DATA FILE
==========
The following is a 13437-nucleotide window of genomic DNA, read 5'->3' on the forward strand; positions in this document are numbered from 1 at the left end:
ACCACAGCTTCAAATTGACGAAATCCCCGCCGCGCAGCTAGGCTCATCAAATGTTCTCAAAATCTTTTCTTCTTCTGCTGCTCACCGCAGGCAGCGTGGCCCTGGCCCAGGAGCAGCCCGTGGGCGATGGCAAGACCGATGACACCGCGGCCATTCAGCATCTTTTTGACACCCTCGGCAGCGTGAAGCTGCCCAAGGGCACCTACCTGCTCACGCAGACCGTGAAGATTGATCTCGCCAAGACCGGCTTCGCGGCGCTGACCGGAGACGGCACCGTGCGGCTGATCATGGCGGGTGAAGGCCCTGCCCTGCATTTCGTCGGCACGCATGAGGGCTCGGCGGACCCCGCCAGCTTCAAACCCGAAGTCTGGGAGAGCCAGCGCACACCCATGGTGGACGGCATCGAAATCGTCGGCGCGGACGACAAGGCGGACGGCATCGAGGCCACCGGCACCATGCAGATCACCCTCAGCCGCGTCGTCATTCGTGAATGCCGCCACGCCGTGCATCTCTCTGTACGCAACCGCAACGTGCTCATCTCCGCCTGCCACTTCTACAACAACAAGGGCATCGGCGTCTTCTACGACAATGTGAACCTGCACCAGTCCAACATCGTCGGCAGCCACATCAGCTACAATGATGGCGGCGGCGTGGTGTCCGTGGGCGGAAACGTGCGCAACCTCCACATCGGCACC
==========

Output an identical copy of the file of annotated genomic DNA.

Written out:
The following is a 13437-nucleotide window of genomic DNA, read 5'->3' on the forward strand; positions in this document are numbered from 1 at the left end:
ACCACAGCTTCAAATTGACGAAATCCCCGCCGCGCAGCTAGGCTCATCAAATGTTCTCAAAATCTTTTCTTCTTCTGCTGCTCACCGCAGGCAGCGTGGCCCTGGCCCAGGAGCAGCCCGTGGGCGATGGCAAGACCGATGACACCGCGGCCATTCAGCATCTTTTTGACACCCTCGGCAGCGTGAAGCTGCCCAAGGGCACCTACCTGCTCACGCAGACCGTGAAGATTGATCTCGCCAAGACCGGCTTCGCGGCGCTGACCGGAGACGGCACCGTGCGGCTGATCATGGCGGGTGAAGGCCCTGCCCTGCATTTCGTCGGCACGCATGAGGGCTCGGCGGACCCCGCCAGCTTCAAACCCGAAGTCTGGGAGAGCCAGCGCACACCCATGGTGGACGGCATCGAAATCGTCGGCGCGGACGACAAGGCGGACGGCATCGAGGCCACCGGCACCATGCAGATCACCCTCAGCCGCGTCGTCATTCGTGAATGCCGCCACGCCGTGCATCTCTCTGTACGCAACCGCAACGTGCTCATCTCCGCCTGCCACTTCTACAACAACAAGGGCATCGGCGTCTTCTACGACAATGTGAACCTGCACCAGTCCAACATCGTCGGCAGCCACATCAGCTACAATGATGGCGGCGGCGTGGTGTCCGTGGGCGGAAACGTGCGCAACCTCCACATCGGCACC